There is a lot of bureaucracy in real estate, fuelled by big organisations that are unwilling to change or try new things out for the fear of upsetting their bottom line. When you are that big, it is all about protecting what you have, and why most innovation is driven by smaller companies.
If it works, why change it? Fixed fee agency, online agency, virtual viewings, office-less?…. that will never work! Buy mandates and control the market! Fixed salary structures for agents, no way man!
From when we start school, we are told a certain way of thinking and doing things, and keeping in our lane. We are moulded to be good citizens and conform to the rules and believes laid down by society over hundreds of years.
This same dogma caries over into running a business, and few will challenge the traditional ways, as it is mentally and physically expensive to do.
There are many unwritten laws in real estate:
- You are a real estate agency, so “focus on recruiting and training agents”
- You are an estate agent, so “focus on getting mandates and selling!”
- You are a tech company, so “focus on building management systems and websites!”
So, are the following allowed?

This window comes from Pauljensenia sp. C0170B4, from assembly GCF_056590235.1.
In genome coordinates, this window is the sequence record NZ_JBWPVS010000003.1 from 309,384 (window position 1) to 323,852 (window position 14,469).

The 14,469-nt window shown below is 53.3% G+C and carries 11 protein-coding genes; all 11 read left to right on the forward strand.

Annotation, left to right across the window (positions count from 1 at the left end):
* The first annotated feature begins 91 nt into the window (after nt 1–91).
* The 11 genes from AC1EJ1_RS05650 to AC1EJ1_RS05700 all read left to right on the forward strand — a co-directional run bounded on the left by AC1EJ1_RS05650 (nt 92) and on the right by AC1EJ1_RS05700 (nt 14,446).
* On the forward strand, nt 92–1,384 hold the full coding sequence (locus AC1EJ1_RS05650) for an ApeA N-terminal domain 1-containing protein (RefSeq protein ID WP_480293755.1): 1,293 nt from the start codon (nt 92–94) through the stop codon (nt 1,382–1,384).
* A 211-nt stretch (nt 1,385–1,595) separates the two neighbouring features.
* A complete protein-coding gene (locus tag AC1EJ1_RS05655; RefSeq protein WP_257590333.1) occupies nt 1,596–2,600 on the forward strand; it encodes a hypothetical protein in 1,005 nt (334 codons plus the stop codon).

- A real estate company building tech products
- A tech company selling homes
The rules have changed
There are no rules. Create products and services that you believe in, love working on and that better serve your customers. If you are not pissing competitors off, you are not doing something remarkable:
The world and how we conducts business is changing at an exponential rate. Right now it is pretty much a level playing field for the real estate industry, except for a few who have already adopted the new ways.
Change in real estate will likely come from outsiders and smaller companies and individuals willing to challenge the status quo, and who come without the traditional way of thinking embedded in their DNA.
Now is the ideal time to dust off, reformulate and implement those crazy ideas you have. I know I will. The only way to build a better business is through trail and error. Are you prepared to risk it and fail fast?